Last week, I spoke for the first time with Prizeotel CEO Marco Nussbaum in Hamburg, Germany, as he was preparing to open the second, budget-priced Prizeotel hotel. Friday, June 27, 2014, (updated) is opening day.

Why should you care about a fledgling hotel chain in northern Germany? Because it addresses many aspects of the future of business travel – a topic that Travel Update cares deeply about – and Nussbaum will play a role in defining what that future looks like.

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The concept of Prizeotel is built around serving Millennials, although I’d like to point out that Nussbaum – formerly a “big brand” hotelier – didn’t even mention this arguably overused term. Basically, the concept is to cater to travelers who want a stylish, local, Wi-Fi-offering property that’s affordable and can be easily found on the Internet. Rates at the Prizeotel in Breman start at 59 euros, or about $80. The Prizeotel team sees the Internet as the great equalizer to size. Nussbaum, a Cornell hotel school alum, and his investors also partnered with a provocative designer to give the concept some pizzazz.

The formula makes sense, given the needs and desires of younger travelers, says Stowe Boyd, Web anthropologist and futurist who authors the Future of Work blog.

Building hotels with smaller guest rooms “is a Millennial trend, since Millennials are less likely to spend time in their rooms,” Boyd told me. “They are more likely to hang out in shared spaces in hotels, if they are well designed and convivial.”

By the way, how Nussbaum and I met also reflects his mix-it-up mindset: We met over Twitter in recent weeks, then after finding we have a few people and ideas in common, scheduled a Skype call.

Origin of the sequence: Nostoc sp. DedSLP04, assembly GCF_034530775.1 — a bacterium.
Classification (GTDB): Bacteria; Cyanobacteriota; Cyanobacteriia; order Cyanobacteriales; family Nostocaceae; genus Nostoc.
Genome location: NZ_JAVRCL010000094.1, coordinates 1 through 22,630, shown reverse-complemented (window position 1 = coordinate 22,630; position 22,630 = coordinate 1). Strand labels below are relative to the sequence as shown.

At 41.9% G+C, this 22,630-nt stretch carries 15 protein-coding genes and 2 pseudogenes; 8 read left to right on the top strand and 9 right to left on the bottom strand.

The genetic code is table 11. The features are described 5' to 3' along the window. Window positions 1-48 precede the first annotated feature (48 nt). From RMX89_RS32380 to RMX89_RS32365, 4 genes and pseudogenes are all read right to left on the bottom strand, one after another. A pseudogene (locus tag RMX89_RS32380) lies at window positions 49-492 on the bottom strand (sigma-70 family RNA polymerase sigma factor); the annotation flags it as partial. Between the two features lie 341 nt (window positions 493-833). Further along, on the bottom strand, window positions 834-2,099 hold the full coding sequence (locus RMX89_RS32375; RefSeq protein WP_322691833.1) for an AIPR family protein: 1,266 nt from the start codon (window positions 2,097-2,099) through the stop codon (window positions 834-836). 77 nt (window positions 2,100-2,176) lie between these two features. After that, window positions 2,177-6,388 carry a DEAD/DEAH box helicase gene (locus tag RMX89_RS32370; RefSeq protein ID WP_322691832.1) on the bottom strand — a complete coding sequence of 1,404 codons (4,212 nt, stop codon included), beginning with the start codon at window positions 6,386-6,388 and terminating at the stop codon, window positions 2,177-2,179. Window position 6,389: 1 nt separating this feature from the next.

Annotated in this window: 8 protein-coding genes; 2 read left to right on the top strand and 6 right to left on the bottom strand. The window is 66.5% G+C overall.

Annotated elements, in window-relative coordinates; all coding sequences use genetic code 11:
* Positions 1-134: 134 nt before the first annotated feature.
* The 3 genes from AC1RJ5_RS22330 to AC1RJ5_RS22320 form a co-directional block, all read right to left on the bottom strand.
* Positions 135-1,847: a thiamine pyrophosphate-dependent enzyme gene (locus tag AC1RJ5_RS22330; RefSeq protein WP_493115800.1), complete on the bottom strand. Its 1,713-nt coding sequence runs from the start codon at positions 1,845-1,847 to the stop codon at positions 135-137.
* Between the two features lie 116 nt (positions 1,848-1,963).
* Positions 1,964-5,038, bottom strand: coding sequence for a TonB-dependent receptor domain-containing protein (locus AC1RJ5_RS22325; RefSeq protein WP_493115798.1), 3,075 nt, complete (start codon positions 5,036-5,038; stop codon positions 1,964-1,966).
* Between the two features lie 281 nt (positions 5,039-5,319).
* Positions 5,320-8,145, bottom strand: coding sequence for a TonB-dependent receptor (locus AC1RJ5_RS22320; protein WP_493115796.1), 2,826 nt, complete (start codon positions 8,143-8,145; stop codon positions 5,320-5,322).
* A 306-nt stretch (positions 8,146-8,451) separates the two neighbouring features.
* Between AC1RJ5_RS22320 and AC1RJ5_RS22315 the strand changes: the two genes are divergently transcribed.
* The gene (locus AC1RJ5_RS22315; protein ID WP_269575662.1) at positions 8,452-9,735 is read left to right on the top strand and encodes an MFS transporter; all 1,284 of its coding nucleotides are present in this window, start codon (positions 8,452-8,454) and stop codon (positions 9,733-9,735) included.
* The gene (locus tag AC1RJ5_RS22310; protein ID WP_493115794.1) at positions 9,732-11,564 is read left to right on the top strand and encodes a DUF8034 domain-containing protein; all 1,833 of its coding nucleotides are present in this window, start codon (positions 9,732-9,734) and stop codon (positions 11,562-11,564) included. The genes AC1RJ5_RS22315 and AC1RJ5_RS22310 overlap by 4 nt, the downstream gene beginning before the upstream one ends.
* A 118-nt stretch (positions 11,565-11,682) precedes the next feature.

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Here are highlights from our 40-minute conversation, which I edited into Q&A format for your reading and scanning pleasure:

Q. You’re getting ready to open your second hotel?
A. Yes, the Hamburg hotel opens (on June 27). We will open with 100% occupancy and on Tuesday, a German TV station will come to film, so we’re busy.

Q. Design is a big deal for Prizeotel. Even the backdrop where you’re standing looks stylish.
A. We teamed up with (international designer) Karim Rashid. What we have experienced is that you have lots of hotels where people have had a chair or table created by a designer and they call themselves a design hotel. Karim always wanted to do a design hotel that is affordable for the masses. It’s about democratic design not only for the rich and wealthy. Everything you see inside the hotel is from Karim. Every chair, every color, every style.

Q. You said each hotel will be different. How can Prizeotel make the numbers work – especially being a budget chain – given that uniqueness deteriorates economies of scale?
A. We are earning good money. The other founder is a construction company. We build the hotels ourselves…We have one room type. That’s how we scale the cost of things.

Q. Small rooms?
A. 16 square meters. (Editor’s note: This is about 172 square feet, which is quite small.)